1 Peter – Chapter Two V

by Ed Urzi

“So rid yourselves of all malice, all deceit, hypocrisy, envy, and all slander” (1 Peter 2:1 HCSB).

Have you ever had someone lie about you behind your back? Have you ever encountered a situation in which someone appeared friendly but secretly tried to undermine you? Have you ever had someone speak to you in a courteous manner but talk very differently about you when they were engaged with others? These examples all represent various forms of slander.

Slander involves the intentional communication of a false statement that is designed to injure another person’s reputation. It signals an attitude of contempt and/or disrespect for someone else. Slander is the oldest form of character defamation and traces its origin back to the Garden of Eden. Consider the serpent’s interaction with Eve concerning the forbidden fruit in Genesis chapter three…

“…the woman said to the serpent, ‘We may eat the fruit of the trees of the garden; but of the fruit of the tree which is in the midst of the garden, God has said, ‘You shall not eat it, nor shall you touch it, lest you die.’” Then the serpent said to the woman, ‘You will not surely die. For God knows that in the day you eat of it your eyes will be opened, and you will be like God…'” (Genesis 3:2-5).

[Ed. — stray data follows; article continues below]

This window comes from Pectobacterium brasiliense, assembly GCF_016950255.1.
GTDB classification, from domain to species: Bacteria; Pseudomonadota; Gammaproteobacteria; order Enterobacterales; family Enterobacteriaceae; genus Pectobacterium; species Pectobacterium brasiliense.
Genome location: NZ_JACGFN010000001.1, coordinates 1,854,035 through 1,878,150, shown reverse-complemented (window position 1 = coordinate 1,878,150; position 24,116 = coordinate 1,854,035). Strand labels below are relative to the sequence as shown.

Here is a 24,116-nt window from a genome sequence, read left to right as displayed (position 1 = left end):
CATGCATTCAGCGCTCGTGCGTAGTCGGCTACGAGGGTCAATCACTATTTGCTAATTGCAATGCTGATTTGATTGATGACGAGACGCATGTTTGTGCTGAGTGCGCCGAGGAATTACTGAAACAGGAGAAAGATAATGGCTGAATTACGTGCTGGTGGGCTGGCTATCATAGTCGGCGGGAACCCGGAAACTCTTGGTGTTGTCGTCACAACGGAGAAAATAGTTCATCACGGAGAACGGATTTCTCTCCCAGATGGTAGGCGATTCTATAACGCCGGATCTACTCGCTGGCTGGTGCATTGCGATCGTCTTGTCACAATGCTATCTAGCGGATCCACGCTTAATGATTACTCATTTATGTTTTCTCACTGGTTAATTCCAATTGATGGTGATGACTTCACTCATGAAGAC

That represented a false statement that was intended to damage God’s reputation, for it implied that He had not been truthful in His earlier warning.

From there, we move from the first book of the Bible to the last book of the Bible to consider Jesus’ letter to the ancient church at Smyrna. In Revelation chapter two, we learn that the Christians in the town of Smyrna were suffering from the slanderous opposition of others. In His message to the church there, Jesus assured His followers that He was aware of the situation and identified the root cause as well…

“I also know the slander against you by those who call themselves Jews and really are not, but are a synagogue of Satan” (Revelation 2:9b NET).

Unfortunately, the individuals who were slandering the Christians in Smyrna were people who appeared to be spiritual, but actually had more in common with the devil than with God. That brings us to the following observation…

“There is a sense in which slander is the most cruel of all sins. If a man’s goods are stolen, he can set to and build up his fortunes again; but if his good name is taken away, irreparable damage has been done.” (1)

(1) Barclay, William. William Barclay’s Daily Study Bible, “The Qualities Of Godlessness (2Ti_3:2-5 continued)”